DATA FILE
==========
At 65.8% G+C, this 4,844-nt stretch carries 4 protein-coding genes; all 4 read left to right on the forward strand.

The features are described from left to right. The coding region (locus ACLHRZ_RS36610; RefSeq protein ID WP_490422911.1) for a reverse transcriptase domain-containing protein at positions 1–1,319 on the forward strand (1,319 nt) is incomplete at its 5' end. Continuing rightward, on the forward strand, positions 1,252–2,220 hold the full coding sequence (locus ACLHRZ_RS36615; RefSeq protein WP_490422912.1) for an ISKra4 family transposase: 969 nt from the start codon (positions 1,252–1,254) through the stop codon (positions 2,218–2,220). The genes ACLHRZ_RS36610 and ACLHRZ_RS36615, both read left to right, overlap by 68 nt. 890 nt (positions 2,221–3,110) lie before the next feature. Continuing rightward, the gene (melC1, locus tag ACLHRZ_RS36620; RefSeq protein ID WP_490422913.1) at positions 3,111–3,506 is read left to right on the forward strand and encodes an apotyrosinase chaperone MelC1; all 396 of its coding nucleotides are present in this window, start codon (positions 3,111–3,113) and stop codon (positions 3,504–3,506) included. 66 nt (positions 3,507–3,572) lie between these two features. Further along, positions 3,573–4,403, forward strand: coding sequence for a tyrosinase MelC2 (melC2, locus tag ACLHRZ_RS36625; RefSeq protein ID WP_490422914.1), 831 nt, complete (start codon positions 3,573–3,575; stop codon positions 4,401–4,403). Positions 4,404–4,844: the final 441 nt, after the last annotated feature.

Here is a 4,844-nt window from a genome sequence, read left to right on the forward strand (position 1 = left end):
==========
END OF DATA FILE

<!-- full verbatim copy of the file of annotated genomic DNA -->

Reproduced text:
At 65.8% G+C, this 4,844-nt stretch carries 4 protein-coding genes; all 4 read left to right on the forward strand.

The features are described from left to right. The coding region (locus ACLHRZ_RS36610; RefSeq protein ID WP_490422911.1) for a reverse transcriptase domain-containing protein at positions 1–1,319 on the forward strand (1,319 nt) is incomplete at its 5' end. Continuing rightward, on the forward strand, positions 1,252–2,220 hold the full coding sequence (locus ACLHRZ_RS36615; RefSeq protein WP_490422912.1) for an ISKra4 family transposase: 969 nt from the start codon (positions 1,252–1,254) through the stop codon (positions 2,218–2,220). The genes ACLHRZ_RS36610 and ACLHRZ_RS36615, both read left to right, overlap by 68 nt. 890 nt (positions 2,221–3,110) lie before the next feature. Continuing rightward, the gene (melC1, locus tag ACLHRZ_RS36620; RefSeq protein ID WP_490422913.1) at positions 3,111–3,506 is read left to right on the forward strand and encodes an apotyrosinase chaperone MelC1; all 396 of its coding nucleotides are present in this window, start codon (positions 3,111–3,113) and stop codon (positions 3,504–3,506) included. 66 nt (positions 3,507–3,572) lie between these two features. Further along, positions 3,573–4,403, forward strand: coding sequence for a tyrosinase MelC2 (melC2, locus tag ACLHRZ_RS36625; RefSeq protein ID WP_490422914.1), 831 nt, complete (start codon positions 3,573–3,575; stop codon positions 4,401–4,403). Positions 4,404–4,844: the final 441 nt, after the last annotated feature.

Here is a 4,844-nt window from a genome sequence, read left to right on the forward strand (position 1 = left end):